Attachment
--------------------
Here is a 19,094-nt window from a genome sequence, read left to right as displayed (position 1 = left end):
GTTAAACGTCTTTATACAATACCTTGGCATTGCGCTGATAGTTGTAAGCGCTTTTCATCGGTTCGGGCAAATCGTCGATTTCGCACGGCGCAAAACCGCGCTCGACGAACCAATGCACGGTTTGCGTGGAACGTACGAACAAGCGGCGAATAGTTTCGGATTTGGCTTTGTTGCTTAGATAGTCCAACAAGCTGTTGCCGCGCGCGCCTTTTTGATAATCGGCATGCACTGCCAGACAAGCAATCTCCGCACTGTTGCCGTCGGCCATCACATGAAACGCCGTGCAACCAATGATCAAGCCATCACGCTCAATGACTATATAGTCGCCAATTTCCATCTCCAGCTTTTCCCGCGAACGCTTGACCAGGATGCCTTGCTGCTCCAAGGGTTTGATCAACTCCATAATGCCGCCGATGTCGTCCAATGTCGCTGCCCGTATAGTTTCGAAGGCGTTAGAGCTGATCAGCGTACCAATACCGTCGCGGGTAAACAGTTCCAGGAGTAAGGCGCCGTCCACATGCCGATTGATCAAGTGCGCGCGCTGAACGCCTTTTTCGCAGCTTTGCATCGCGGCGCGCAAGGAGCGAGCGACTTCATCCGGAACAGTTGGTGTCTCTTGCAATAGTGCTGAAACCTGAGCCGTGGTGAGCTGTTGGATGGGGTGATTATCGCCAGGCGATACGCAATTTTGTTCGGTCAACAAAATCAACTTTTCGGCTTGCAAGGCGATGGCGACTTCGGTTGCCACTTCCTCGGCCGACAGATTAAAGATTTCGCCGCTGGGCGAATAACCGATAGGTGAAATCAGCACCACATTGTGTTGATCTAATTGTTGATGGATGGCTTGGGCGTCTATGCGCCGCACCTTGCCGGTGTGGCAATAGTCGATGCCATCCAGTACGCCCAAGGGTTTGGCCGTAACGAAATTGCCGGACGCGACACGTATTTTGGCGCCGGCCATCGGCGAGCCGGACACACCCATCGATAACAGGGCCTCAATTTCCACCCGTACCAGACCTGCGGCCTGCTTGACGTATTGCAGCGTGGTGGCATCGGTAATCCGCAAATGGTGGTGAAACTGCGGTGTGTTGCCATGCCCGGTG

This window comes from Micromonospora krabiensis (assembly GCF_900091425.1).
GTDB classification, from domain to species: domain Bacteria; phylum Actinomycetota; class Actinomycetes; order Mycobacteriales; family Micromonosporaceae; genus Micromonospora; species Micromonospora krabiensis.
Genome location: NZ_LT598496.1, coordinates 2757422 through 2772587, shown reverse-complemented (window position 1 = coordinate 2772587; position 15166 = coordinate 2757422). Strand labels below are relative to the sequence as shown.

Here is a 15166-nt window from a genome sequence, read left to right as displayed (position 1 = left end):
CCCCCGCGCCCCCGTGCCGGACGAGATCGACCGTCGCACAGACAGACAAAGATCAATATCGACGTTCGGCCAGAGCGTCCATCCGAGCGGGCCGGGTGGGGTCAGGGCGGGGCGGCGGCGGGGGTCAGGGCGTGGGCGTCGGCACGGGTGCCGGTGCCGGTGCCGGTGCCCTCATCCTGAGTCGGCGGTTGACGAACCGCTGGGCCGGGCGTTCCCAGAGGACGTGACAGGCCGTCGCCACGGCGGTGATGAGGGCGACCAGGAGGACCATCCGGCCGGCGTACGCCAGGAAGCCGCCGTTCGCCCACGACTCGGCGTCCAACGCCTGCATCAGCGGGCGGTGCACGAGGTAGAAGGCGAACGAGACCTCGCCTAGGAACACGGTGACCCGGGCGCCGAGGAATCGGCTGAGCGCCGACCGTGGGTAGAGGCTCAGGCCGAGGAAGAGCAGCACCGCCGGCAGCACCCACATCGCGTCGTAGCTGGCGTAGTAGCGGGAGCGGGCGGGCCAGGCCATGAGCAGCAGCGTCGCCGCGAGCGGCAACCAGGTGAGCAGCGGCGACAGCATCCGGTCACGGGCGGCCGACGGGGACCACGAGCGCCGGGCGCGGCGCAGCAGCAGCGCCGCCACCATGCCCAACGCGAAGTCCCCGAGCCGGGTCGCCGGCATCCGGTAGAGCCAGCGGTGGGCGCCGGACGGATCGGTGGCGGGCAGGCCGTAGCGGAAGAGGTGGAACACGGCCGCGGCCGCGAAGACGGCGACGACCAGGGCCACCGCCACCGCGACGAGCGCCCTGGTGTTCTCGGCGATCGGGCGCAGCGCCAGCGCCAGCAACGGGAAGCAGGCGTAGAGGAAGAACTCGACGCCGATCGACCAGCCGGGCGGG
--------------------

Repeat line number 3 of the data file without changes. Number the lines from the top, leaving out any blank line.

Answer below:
This window comes from Micromonospora krabiensis (assembly GCF_900091425.1).